Varvitsiotis reacts to criticism following deadly boat incident in eastern Aegean [Update]

Amnesty International calls for 'thorough, transparent and independent investigation'

Merchant Marine Minister Militadis Varvitsiotis on Thursday responded to international criticism of Greek authorities following a deadly boat accident involving immigrants in the east Aegean Sea earlier in the week.

The immigrant boat capsized off the island of Farmakonisi on Monday while being towed by a Greek coastguard vessel. The bodies of a woman and a child aged around 5 were found near the Turkish coast early Wednesday, but another 10 people were missing. Sixteen people were rescued and were transferred to Piraeus.

One of the survivors was on Thursday reported as saying that members of the coast guard pushed people back into water as they tried to climb aboard. The report could not be independently verified.

The incident has prompted criticism from the United Nations Refugee Agency (UNHCR) which quoted survivors as saying that several migrants fell off the boat as it was being towed, at high speed, toward the Turkish coast. The UNHCR has called for an inquiry into the circumstances of the tragedy.

On Thursday, Amnesty International also urged the Greek government to conduct a thorough investigation of the circumstances which led to deaths in the Aegean Sea.

"Amnesty International calls on the Greek authorities to initiate a thorough, transparent and independent investigation into the incident... bring to light the circumstances which led to loss of life and prosecute those who are responsible," the organization said in a statement on its website.

The Council of Europe’s commissioner for human rights, Nils Muiznieks, said Wednesday he was “shocked and distressed” and called on Greek authorities to “put an end to the illegal practice of collective expulsions and effectively investigate all such cases.”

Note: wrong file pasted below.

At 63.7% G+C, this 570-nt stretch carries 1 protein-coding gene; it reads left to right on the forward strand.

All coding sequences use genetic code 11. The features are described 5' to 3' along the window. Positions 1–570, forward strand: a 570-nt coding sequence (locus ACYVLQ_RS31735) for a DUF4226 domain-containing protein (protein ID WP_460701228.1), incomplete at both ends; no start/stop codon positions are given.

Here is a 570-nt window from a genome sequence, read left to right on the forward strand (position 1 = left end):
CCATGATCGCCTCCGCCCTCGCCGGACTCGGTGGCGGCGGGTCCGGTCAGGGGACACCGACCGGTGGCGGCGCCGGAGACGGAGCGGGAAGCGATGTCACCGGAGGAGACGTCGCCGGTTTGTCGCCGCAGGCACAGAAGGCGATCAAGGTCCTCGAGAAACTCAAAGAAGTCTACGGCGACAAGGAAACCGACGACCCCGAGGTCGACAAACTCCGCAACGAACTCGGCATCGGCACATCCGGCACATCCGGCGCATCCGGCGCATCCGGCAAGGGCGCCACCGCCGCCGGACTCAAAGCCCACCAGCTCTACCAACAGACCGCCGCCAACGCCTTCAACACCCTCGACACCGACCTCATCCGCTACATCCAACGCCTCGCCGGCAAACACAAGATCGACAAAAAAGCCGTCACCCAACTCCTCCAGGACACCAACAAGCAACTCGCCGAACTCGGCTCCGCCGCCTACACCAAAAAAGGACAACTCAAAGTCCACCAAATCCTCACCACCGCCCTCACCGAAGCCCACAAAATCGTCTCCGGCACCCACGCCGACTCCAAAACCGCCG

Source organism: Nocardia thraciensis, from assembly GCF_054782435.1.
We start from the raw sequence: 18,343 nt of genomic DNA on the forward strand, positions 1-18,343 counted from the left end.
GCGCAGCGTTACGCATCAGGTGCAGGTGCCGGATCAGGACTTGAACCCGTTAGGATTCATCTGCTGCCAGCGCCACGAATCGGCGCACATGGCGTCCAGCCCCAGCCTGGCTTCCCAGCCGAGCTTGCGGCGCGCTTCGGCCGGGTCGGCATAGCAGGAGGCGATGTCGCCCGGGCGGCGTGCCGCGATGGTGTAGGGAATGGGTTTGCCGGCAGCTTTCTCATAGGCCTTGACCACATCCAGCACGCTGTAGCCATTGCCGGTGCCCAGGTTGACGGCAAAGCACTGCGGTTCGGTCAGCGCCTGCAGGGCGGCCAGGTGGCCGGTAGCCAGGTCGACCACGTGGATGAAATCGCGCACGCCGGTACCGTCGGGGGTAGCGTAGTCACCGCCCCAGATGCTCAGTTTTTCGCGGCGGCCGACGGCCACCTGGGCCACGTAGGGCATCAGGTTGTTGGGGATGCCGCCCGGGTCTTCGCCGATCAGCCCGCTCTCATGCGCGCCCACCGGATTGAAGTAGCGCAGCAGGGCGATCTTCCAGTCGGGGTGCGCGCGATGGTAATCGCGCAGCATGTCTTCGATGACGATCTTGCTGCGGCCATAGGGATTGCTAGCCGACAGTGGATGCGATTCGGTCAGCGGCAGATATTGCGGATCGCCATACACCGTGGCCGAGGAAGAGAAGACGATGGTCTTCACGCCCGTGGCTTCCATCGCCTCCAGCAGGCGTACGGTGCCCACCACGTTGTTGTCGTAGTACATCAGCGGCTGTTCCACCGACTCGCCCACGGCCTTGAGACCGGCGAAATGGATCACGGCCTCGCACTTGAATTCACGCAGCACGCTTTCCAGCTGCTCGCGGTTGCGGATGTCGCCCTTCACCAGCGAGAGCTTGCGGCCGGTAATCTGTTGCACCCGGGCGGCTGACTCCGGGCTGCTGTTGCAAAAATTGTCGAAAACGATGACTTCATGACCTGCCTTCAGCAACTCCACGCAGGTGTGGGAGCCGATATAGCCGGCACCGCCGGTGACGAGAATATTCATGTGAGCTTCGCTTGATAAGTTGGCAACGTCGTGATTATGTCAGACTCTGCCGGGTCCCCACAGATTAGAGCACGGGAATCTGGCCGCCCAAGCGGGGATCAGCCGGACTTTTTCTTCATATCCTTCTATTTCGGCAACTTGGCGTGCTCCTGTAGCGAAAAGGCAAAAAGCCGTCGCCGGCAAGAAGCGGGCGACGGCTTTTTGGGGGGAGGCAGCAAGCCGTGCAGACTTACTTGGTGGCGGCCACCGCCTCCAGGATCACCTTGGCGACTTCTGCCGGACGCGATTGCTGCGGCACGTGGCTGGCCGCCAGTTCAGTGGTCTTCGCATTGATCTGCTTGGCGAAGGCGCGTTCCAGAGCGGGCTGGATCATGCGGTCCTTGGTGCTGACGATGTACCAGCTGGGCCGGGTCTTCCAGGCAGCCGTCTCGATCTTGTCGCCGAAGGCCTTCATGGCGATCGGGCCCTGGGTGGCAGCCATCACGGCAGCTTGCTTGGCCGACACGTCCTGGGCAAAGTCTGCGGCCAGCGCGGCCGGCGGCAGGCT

Speaking to Skai on Thursday, Varvitsiotis rejected allegations that the Greek coast guard was towing the boat toward the Turkish coast. He said panicking migrants caused the boat to capsize themselves.

“Muiznieks and several others want to create a political issue in Greece,” the conservative minister said.

“Such issues should not become the subject of petty [political] exploitation,” said Varvitsiotis adding that neither PASOK nor SYRIZA have so far asked to be briefed on the incident.

“No one really wants to open up the gates and grant asylum to every immigrant in this country,” said Varvitisotis adding that Greek coast guard officials have so far rescued 3,500 people at sea.

Greece is a major gateway for immigrants trying to make their way illegally from Africa and the Middle East into the European Union. Since August 2012, at least 136 refugees, the majority of whom were Syrian and Afghan, lost their lives in at least twelve known incidents attempting to reach Greece by boat from Turkey, according to Amnesty International.

'Collective expulsions'

Muiznieks has in the past asked Greek authorities to end the 'collective expulsions' of immigrants.

According to a press release published on the Council of Europe website January 14, the commissioner in December sent a letter to Varvitsiotis as well as Public Order Minister Nikos Dendias urging Greece “to radically change its migration policy and practice.”

“The large number of reported collective expulsions by Greece of migrants, including a large number of Syrians fleeing war violence, and allegations of ill-treatment of migrants by members of the coast guard and of the border police raise serious human rights concerns,” Muiznieks wrote.

According to an Amnesty International report published in December, Greek police and coast guard officers are systematically ill-treating would-be refugees from Syria. The report documented firsthand accounts of pushbacks after violent beatings and confiscations of personal belongings without any due process.